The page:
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What Has Happened to Quebecers’ Marginal Effective Tax Rates?

  • Alexandre Laurin

    (C.D. Howe Institute)

  • Finn Poschmann

    (C.D. Howe Institute)

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    More than a decade after Quebec and the federal government implemented significant personal income tax rate reductions, what has happened to Quebecers’ take-home pay? This paper answers the question by looking at marginal effective tax rates (METRs) on personal income, which measure the impact of federal and provincial income taxes combined with the impact of reductions and clawbacks of income-tested tax credits and benefits. Income-tested credits and benefits mostly target financial support to low-to-middle income families with children and to low-income seniors. However, clawbacks and rate reductions apply to those credits and benefits as incomes rise above set thresholds, raising METRs for those income groups and family types. Overall, METRs are lower than a decade ago, but for many low-to-middle income Quebec families with children, they are higher. The province’s residents generally face the highest tax rates in the country, with an average METR in 2011 exceeding the national average by four percentage points.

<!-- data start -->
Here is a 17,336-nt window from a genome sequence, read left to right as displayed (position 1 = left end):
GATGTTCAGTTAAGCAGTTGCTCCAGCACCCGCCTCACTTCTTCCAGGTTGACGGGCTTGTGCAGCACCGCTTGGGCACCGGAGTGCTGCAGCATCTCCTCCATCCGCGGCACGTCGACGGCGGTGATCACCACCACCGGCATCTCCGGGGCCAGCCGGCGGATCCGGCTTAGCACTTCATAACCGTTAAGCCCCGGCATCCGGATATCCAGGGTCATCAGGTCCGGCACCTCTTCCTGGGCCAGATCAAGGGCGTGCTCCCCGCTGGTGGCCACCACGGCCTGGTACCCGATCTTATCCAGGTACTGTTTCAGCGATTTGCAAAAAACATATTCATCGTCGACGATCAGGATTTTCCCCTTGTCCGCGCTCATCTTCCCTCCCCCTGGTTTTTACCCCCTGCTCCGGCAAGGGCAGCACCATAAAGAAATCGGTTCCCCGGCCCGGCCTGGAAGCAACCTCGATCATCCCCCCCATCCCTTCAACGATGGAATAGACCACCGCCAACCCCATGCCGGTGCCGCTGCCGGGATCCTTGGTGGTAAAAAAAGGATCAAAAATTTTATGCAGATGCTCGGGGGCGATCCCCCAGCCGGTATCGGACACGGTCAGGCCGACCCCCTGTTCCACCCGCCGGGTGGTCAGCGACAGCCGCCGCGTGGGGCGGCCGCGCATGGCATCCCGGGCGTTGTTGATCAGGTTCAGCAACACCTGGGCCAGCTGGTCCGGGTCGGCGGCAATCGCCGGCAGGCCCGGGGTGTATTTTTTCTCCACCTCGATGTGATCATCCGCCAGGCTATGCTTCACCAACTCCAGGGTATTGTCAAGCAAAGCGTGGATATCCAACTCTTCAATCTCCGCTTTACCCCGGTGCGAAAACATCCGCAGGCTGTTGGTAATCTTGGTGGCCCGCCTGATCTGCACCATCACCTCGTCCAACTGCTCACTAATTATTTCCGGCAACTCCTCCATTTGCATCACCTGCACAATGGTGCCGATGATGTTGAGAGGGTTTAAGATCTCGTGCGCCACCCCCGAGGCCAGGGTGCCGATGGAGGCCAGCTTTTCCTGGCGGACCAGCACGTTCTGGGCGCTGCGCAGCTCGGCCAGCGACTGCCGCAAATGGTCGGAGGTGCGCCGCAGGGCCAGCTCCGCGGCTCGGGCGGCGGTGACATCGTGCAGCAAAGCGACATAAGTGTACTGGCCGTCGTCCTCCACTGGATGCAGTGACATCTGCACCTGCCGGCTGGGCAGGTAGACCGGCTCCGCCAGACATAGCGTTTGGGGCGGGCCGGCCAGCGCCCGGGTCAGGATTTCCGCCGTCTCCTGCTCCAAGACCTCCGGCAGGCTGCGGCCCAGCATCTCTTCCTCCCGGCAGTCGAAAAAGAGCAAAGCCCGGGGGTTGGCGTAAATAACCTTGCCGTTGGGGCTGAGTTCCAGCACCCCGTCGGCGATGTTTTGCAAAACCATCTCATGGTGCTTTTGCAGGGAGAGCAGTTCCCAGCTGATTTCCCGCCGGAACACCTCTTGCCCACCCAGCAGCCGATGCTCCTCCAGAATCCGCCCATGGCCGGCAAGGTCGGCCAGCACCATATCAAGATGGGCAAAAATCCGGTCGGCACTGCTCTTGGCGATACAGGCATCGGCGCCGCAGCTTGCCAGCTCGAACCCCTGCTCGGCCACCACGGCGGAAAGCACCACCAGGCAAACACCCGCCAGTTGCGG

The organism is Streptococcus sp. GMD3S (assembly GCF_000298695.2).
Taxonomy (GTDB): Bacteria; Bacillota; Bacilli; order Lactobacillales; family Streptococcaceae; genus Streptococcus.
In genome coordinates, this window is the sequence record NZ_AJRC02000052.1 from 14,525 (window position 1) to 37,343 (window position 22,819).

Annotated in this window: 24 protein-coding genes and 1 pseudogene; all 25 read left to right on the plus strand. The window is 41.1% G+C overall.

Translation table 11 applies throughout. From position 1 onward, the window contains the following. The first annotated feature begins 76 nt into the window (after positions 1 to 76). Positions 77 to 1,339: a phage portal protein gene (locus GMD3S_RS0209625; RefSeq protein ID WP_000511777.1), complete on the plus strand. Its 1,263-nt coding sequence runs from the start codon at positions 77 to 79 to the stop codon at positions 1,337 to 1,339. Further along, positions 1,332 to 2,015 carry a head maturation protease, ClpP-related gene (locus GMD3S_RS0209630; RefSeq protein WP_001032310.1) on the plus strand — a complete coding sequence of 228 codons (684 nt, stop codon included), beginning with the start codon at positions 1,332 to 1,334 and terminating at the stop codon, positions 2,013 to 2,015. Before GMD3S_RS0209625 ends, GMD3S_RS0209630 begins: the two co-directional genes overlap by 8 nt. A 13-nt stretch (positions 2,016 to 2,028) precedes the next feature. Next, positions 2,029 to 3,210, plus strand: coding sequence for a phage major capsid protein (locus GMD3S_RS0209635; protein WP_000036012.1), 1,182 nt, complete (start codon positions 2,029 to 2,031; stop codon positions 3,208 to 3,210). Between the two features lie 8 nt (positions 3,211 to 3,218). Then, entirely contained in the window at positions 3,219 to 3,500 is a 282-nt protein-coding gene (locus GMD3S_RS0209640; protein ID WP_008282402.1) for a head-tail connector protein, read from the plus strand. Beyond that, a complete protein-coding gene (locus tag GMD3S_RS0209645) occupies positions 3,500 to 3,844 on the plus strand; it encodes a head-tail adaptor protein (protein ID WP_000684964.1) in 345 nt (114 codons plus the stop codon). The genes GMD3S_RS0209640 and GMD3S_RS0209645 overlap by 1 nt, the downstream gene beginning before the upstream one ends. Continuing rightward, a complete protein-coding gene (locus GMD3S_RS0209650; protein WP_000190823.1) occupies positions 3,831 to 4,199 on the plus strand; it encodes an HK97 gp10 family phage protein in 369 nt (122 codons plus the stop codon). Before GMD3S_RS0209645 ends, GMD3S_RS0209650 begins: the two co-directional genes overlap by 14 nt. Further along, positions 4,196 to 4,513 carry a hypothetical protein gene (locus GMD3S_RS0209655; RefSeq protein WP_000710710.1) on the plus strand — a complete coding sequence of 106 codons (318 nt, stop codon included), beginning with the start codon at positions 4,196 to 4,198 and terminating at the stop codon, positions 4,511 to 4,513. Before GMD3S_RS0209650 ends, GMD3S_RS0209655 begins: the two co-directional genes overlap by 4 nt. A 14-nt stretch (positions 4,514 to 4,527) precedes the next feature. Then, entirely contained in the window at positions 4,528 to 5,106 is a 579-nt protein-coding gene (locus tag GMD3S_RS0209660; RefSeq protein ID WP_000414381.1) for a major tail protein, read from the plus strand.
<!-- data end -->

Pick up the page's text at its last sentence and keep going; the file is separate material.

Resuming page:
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    Paper provided by C.D. Howe Institute in its series e-briefs with number 115.

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    Length: 8 pages
    Date of creation: May 2011
    Date of revision:
    Publication status: Published on the C.D. Howe Institute website, May 2011
    Handle: RePEc:cdh:ebrief:115e
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